So, when we use the term "weapons grade," what we mean is a cyberthreat that's hard to detect, that's been wielded by a foreign government, a foreign armed force, or a foreign intelligence service -- the way a foreign government wields a weapon. That's what we're really facing today in the way of cybersecurity threats.
Paul Muller: You asked if the headlines are simply reflecting what has always been going on, and I think the answer is yes. Definitely, there is an increased willingness of organizations to share the fact that they have been breached and to share what some of those vulnerabilities have been.
That's actually a healthy thing for society as a whole, rather than pretending that nothing is going on. Reporting the broken window is good for everybody. But the reality is the sophistication and the scale of attacks, as we have just heard, have gone up -- and have gone up quite measurably.
Every year we conduct a Cost of Cyber Crime Study with the Ponemon Institute. If we look just at the numbers between 2010 and 2012, from the most recent study in October, the cost impact of cybercrime has gone up 50 percent over that period of time. The number of successful attacks has gone up by two times. And the time to resolve attack is almost doubled as well. So it has become more expensive -- greater scale -- and it's becoming more difficult to solve.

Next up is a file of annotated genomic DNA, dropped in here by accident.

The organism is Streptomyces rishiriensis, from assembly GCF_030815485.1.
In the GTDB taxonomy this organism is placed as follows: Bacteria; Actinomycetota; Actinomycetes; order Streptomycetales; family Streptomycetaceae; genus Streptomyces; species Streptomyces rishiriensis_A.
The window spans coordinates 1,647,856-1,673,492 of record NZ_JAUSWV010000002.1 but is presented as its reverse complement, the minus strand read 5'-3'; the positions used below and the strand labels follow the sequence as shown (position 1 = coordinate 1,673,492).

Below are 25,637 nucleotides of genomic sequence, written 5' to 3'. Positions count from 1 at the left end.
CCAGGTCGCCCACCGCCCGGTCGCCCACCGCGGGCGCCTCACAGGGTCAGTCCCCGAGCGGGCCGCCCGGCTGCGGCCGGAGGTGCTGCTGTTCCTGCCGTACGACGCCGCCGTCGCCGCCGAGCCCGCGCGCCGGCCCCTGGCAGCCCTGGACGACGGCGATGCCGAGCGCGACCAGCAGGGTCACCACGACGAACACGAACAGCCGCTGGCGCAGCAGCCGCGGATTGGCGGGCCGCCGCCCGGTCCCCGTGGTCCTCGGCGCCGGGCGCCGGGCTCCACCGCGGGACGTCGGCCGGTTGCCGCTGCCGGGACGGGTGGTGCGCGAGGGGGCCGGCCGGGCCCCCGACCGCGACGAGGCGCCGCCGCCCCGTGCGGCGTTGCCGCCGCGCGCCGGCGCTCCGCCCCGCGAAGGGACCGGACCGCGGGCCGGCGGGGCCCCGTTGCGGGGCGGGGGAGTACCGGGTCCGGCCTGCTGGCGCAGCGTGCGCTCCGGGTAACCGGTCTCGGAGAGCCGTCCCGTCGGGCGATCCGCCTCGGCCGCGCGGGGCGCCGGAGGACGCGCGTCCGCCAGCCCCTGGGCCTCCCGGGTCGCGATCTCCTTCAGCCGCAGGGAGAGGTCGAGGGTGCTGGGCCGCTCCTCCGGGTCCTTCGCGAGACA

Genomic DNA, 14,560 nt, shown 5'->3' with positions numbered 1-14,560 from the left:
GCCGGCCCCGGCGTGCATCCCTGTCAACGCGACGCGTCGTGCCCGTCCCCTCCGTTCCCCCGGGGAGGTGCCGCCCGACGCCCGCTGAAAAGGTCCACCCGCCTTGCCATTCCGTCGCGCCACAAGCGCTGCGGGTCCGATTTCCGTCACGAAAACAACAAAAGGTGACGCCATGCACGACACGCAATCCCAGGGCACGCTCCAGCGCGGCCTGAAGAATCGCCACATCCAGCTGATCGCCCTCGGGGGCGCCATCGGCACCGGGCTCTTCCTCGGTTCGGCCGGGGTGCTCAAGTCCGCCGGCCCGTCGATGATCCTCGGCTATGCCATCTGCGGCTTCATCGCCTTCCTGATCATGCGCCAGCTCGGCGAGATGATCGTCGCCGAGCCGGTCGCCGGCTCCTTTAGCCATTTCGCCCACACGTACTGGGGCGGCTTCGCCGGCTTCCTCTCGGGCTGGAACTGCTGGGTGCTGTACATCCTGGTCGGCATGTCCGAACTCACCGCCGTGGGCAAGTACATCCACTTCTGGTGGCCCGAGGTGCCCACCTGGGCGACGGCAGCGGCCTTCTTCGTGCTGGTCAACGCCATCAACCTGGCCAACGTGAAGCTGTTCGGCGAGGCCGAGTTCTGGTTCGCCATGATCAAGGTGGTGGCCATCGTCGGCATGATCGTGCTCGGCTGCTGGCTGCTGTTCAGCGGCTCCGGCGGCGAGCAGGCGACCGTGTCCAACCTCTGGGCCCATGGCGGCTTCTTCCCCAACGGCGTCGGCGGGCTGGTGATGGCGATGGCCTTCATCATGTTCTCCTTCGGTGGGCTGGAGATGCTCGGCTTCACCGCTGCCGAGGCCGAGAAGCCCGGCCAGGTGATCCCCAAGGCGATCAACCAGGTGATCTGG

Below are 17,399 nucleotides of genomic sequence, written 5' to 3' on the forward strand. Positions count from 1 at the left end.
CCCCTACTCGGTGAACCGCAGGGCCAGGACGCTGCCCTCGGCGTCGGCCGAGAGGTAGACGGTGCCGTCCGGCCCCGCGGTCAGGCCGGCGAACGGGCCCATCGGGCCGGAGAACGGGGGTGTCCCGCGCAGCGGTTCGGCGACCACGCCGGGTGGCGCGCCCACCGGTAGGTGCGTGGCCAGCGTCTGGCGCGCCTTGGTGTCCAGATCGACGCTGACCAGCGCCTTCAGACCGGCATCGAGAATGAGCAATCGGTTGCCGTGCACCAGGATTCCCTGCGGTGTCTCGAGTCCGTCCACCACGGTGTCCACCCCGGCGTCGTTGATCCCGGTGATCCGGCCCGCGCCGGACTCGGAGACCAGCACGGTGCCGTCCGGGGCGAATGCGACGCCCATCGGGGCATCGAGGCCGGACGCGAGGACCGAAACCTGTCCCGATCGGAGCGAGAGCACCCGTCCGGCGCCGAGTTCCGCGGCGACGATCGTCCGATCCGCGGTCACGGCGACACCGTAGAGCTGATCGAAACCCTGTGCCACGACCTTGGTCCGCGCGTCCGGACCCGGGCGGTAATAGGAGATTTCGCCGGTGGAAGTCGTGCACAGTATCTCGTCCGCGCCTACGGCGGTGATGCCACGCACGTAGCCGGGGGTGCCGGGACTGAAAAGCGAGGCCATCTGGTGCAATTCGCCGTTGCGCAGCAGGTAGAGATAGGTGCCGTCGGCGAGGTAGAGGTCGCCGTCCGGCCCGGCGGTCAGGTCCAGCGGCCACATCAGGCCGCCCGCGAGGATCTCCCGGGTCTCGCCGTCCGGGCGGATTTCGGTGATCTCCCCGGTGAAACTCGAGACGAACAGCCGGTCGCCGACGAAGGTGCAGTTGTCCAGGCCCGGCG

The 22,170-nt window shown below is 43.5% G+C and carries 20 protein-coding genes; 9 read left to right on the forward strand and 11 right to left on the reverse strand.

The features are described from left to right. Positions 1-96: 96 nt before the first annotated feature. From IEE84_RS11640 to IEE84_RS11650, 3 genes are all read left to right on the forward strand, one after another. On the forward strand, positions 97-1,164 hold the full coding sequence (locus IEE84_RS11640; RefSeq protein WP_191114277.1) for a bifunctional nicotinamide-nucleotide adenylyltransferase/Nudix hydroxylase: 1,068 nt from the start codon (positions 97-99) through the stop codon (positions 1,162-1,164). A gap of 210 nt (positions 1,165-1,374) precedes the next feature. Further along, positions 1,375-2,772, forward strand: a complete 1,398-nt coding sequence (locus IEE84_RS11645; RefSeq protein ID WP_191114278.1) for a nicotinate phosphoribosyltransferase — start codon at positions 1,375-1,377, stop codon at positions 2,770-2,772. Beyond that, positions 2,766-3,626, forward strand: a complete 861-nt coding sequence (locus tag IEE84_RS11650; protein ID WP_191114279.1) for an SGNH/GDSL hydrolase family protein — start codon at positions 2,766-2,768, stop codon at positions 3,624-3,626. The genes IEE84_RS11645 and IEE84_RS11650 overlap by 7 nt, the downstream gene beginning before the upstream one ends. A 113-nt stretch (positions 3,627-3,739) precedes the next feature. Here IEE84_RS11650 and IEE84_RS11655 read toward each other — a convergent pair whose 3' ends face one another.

Gardner: What strikes me as being quite different from the past, too, is when businesses encountered risks, even collective risks, they often had a law enforcement or other regulatory agency that would come to their rescue.
But in the May 20th issue of The New Yorker, in an article titled "Network Insecurity" by John Seabrook, Richard McFeely, the executive assistant director of the FBI, says quite straightforwardly, "We simply don't have the resources to monitor the mammoth quantity of intrusions that are going on out there."
So, enterprises, corporations -- governments even -- can't really wait for the cavalry to come riding in. We're sort of left to our own devices, or have I got that a little off-base, Dean?
Weber: The government can provide support in talking about threats and providing information about best practices, but overall, the private sector has a responsibility to manage its own infrastructures. The private sector may have to manage those infrastructures consistent with the public interest. That's what regulation means.
But the government is not going to provide cybersecurity for a power company's power grid or for a pharmaceutical company's research program. It can insist that there be good cybersecurity, but those organizations have always had to manage their own infrastructures.
Today, however, the threat to those infrastructures and the stakes of losing control of those infrastructures are much higher than they have ever been. That's what's amplified now.
There is also a tradeoff that can be done there in terms of how the government shares its threat intelligence. Today, threat intelligence shared at the highest levels generally requires a very, very high level of security, and that puts it out of reach of some organizations to be able to effectively utilize, even if they were so desirous.
So as we migrate ourselves into dealing with this enhanced threat environment, we need to also deal with the issues of enhancing the threat intelligence that we use as the basis of decision.